Tuesday, September 15, 2015

The Costs of Attrition

Hardly a day goes by without a college announcing it is cutting jobs, programs or spending. You’d think with all the brainpower at our colleges and
universities they would be able to come up with better solutions than lopping off people, sections and services to students. But they don’t seem to.  Why not?

For organizations preparing students and society for the future, they are still stuck in the past. The churn and burn focus on continually bringing new students through the front door, and then just watching them go out the back door is killing college enrollments. As well as individual and collective futures. And as they leave, the budgets, employment, class sections, services and the ability to meet the educational mission go down as tuition and fees go up.

In Ohio for example, the average non-graduation rate for all colleges and universities is about 48% over six years.  That means the average Ohio college or university loses almost half of its population every year.  The average state assisted four-year school has a slightly higher 53% six-year attrition rate. These are four-year or more selective schools. They choose who can be accepted; who they believe is capable of succeeding. Two year community college attrition rates are higher but they are non-selective and cost both the students and public less. They accept any student who wishes to try to succeed and that is going to open them up to as many of much greater attrition.

The cost of attrition to students who leave (most drop out rather than flunk out by the way) is extremely high for them, our society and culture. Most leave feeling as if they failed in some way even though 72% usually leave because of what has been identified as weak to poor academic customer service. Their educational and personal needs as customers or clients of the schools were not met. Many of the dropouts have also used up much of their college savings, financial aid and ability to obtain a college loan. As a result, many will not go back to school and become part of the State’s employment problem.

When students drop out and do not graduate, the schools lose their ability to meet their educational mission as well as their chance to assist people and our state to meet career and intellectual goals. And they lose billions of dollars a year; something neither individuals not taxpayers can afford..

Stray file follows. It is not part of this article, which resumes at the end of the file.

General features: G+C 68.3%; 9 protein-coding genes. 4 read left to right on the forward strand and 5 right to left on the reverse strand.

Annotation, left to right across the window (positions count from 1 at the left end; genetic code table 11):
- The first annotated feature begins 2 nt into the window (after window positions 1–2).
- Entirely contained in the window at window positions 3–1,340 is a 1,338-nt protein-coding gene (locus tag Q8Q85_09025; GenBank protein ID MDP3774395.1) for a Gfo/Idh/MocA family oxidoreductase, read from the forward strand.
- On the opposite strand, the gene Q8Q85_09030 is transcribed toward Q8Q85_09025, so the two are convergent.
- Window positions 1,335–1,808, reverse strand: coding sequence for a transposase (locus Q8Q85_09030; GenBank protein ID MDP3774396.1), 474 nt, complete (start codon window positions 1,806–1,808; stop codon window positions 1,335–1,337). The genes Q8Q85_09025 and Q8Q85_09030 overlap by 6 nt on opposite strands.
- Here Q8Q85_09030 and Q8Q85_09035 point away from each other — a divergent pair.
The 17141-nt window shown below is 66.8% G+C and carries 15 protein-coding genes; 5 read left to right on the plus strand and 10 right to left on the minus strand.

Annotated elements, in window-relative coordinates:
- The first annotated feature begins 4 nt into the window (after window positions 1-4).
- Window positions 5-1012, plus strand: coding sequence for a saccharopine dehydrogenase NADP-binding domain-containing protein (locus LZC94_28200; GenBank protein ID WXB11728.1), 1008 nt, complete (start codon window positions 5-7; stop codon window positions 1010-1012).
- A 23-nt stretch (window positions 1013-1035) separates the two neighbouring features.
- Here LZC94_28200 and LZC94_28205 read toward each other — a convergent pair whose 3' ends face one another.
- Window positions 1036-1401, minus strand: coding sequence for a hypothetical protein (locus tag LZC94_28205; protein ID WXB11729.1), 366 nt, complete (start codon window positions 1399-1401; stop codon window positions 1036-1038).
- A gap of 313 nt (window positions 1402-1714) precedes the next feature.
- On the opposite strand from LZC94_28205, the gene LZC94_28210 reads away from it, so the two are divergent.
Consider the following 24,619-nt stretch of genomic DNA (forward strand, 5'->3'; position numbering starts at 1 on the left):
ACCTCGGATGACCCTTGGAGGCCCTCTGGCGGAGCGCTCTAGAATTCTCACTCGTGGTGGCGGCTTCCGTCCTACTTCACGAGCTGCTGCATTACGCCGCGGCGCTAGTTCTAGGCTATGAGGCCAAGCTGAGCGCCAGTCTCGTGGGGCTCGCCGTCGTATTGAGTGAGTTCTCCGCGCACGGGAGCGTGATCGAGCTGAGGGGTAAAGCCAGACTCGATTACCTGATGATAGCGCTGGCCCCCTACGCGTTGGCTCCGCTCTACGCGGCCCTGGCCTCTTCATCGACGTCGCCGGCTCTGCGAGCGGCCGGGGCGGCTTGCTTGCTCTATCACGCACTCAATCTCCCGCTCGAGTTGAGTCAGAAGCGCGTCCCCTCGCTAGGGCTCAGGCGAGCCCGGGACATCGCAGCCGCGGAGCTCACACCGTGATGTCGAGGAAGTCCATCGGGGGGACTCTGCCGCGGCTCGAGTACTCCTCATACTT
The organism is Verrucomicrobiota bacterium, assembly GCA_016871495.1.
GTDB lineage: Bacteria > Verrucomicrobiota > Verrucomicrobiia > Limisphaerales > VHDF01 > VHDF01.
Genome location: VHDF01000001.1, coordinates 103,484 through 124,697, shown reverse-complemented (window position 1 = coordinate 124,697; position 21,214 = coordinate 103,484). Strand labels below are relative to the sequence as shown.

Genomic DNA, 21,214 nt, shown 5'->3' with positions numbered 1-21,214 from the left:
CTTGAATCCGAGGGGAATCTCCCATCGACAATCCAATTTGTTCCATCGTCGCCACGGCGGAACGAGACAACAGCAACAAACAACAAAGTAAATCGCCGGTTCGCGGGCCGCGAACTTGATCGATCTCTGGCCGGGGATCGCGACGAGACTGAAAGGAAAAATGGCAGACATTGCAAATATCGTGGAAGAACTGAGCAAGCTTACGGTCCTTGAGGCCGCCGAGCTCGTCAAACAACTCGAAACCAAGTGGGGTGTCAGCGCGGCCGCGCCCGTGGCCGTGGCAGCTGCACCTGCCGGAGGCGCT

It costs an average of about $6,000 to recruit, enroll and process each new student to a college or university. So, every student who leaves takes at least $12,000 out the door with him or her from day one of coming on campus. The dropping student takes the $6,000 average financial investment the school made to recruit and enroll him or her initially.  The lost student must also be replaced so that will cost another $6,000 recruitment and enrollment cost. And since not every drop out is replaced immediately, tuition revenue is also lost equal to the number of dropouts times tuition cost.

To demonstrate what I am writing about I look to one of the largest and successful schools in the country, Ohio State University. OSU loses an average of over $6.9 million a year from attrition. So, if OSU were to increase retention/graduation rates they could easily save many millions of dollars each year. This is money it could use to fund programs, new faculty, additional course sections, and equipment; whatever it needed and without the cuts and freezes it is currently incurring. The taxpayers would save millions of dollars the State needs for other programs. Moreover, since the total attrition loss to the State supported schools calculates to $115,678,232, focusing more on helping students meet their goal of graduation would have significant positive results for the State of Ohio, its citizens and economy.  And this is true not only for Ohio but every state.

This is revenue that colleges need to survive in to many cases. OSU is an outlier because of its 83% graduation rate but still they lose millions on attrition. Imaging what your school is losing. Better still calculate it. Take the total enrollment and multiply it by the attrition rate (1005 minus the graduation rate. Taka that number of students lost and multiply it by the tuition and see how many millions you are losing.

After you gasp at the revenue being lost, do something about it. Increase the retention rate.

To learn how to increase retention contact us at Great Service Matters and get a copy of our new bestseller From Admissions to Graduation by Dr. Neal Raisman by clicking here.
  Dr. Neal Raisman is the leading researcher and consultant on academic customer service, a proven way to increase retention and graduation rates. 
Contact him at 413.219.6939 or email nealr@GreatServiceMatters.com

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